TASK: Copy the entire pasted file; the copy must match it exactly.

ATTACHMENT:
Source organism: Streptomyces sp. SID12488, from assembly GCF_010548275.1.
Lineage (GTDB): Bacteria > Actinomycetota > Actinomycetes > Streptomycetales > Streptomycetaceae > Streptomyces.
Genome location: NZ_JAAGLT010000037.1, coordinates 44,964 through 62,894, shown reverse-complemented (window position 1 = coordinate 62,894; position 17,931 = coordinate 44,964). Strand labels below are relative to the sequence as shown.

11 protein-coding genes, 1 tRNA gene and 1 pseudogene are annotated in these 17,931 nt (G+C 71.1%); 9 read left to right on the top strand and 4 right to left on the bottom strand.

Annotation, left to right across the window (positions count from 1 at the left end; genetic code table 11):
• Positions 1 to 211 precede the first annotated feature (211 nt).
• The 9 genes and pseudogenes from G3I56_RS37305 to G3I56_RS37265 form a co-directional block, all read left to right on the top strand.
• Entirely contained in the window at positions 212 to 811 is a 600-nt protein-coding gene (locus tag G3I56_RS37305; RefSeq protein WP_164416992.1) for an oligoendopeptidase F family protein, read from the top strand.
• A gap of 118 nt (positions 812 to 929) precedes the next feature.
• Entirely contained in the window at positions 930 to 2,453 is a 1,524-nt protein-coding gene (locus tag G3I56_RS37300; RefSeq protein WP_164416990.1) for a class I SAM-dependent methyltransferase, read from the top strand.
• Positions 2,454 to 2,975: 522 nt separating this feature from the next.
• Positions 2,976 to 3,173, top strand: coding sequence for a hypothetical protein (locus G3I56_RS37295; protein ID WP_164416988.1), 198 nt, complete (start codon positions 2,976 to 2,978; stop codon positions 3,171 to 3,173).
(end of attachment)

Source organism: Streptomyces sp. SID12488, from assembly GCF_010548275.1.
Lineage (GTDB): Bacteria > Actinomycetota > Actinomycetes > Streptomycetales > Streptomycetaceae > Streptomyces.
Genome location: NZ_JAAGLT010000037.1, coordinates 44,964 through 62,894, shown reverse-complemented (window position 1 = coordinate 62,894; position 17,931 = coordinate 44,964). Strand labels below are relative to the sequence as shown.

11 protein-coding genes, 1 tRNA gene and 1 pseudogene are annotated in these 17,931 nt (G+C 71.1%); 9 read left to right on the top strand and 4 right to left on the bottom strand.

Annotation, left to right across the window (positions count from 1 at the left end; genetic code table 11):
• Positions 1 to 211 precede the first annotated feature (211 nt).
• The 9 genes and pseudogenes from G3I56_RS37305 to G3I56_RS37265 form a co-directional block, all read left to right on the top strand.
• Entirely contained in the window at positions 212 to 811 is a 600-nt protein-coding gene (locus tag G3I56_RS37305; RefSeq protein WP_164416992.1) for an oligoendopeptidase F family protein, read from the top strand.
• A gap of 118 nt (positions 812 to 929) precedes the next feature.
• Entirely contained in the window at positions 930 to 2,453 is a 1,524-nt protein-coding gene (locus tag G3I56_RS37300; RefSeq protein WP_164416990.1) for a class I SAM-dependent methyltransferase, read from the top strand.
• Positions 2,454 to 2,975: 522 nt separating this feature from the next.
• Positions 2,976 to 3,173, top strand: coding sequence for a hypothetical protein (locus G3I56_RS37295; protein ID WP_164416988.1), 198 nt, complete (start codon positions 2,976 to 2,978; stop codon positions 3,171 to 3,173).